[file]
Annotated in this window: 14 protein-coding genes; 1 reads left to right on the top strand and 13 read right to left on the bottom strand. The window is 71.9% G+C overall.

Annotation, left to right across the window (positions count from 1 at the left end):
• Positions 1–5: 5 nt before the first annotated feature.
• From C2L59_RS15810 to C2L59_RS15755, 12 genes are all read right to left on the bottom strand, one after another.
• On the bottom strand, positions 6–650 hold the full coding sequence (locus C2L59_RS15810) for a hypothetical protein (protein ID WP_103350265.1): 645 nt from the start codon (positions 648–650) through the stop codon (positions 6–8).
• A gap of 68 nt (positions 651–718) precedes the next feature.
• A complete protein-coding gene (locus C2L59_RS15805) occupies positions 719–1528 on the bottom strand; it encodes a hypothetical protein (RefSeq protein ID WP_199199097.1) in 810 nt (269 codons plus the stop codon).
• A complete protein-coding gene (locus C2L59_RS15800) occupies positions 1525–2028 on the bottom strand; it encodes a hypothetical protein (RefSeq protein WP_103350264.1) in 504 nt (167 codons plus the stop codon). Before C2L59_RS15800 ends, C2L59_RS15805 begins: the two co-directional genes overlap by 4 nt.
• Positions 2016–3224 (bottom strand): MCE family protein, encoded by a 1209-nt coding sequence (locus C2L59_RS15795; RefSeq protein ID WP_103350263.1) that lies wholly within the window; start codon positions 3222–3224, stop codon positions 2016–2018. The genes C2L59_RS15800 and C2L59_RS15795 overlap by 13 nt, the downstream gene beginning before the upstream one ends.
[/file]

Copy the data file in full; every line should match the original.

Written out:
Annotated in this window: 14 protein-coding genes; 1 reads left to right on the top strand and 13 read right to left on the bottom strand. The window is 71.9% G+C overall.

Annotation, left to right across the window (positions count from 1 at the left end):
• Positions 1–5: 5 nt before the first annotated feature.
• From C2L59_RS15810 to C2L59_RS15755, 12 genes are all read right to left on the bottom strand, one after another.
• On the bottom strand, positions 6–650 hold the full coding sequence (locus C2L59_RS15810) for a hypothetical protein (protein ID WP_103350265.1): 645 nt from the start codon (positions 648–650) through the stop codon (positions 6–8).
• A gap of 68 nt (positions 651–718) precedes the next feature.
• A complete protein-coding gene (locus C2L59_RS15805) occupies positions 719–1528 on the bottom strand; it encodes a hypothetical protein (RefSeq protein ID WP_199199097.1) in 810 nt (269 codons plus the stop codon).
• A complete protein-coding gene (locus C2L59_RS15800) occupies positions 1525–2028 on the bottom strand; it encodes a hypothetical protein (RefSeq protein WP_103350264.1) in 504 nt (167 codons plus the stop codon). Before C2L59_RS15800 ends, C2L59_RS15805 begins: the two co-directional genes overlap by 4 nt.
• Positions 2016–3224 (bottom strand): MCE family protein, encoded by a 1209-nt coding sequence (locus C2L59_RS15795; RefSeq protein ID WP_103350263.1) that lies wholly within the window; start codon positions 3222–3224, stop codon positions 2016–2018. The genes C2L59_RS15800 and C2L59_RS15795 overlap by 13 nt, the downstream gene beginning before the upstream one ends.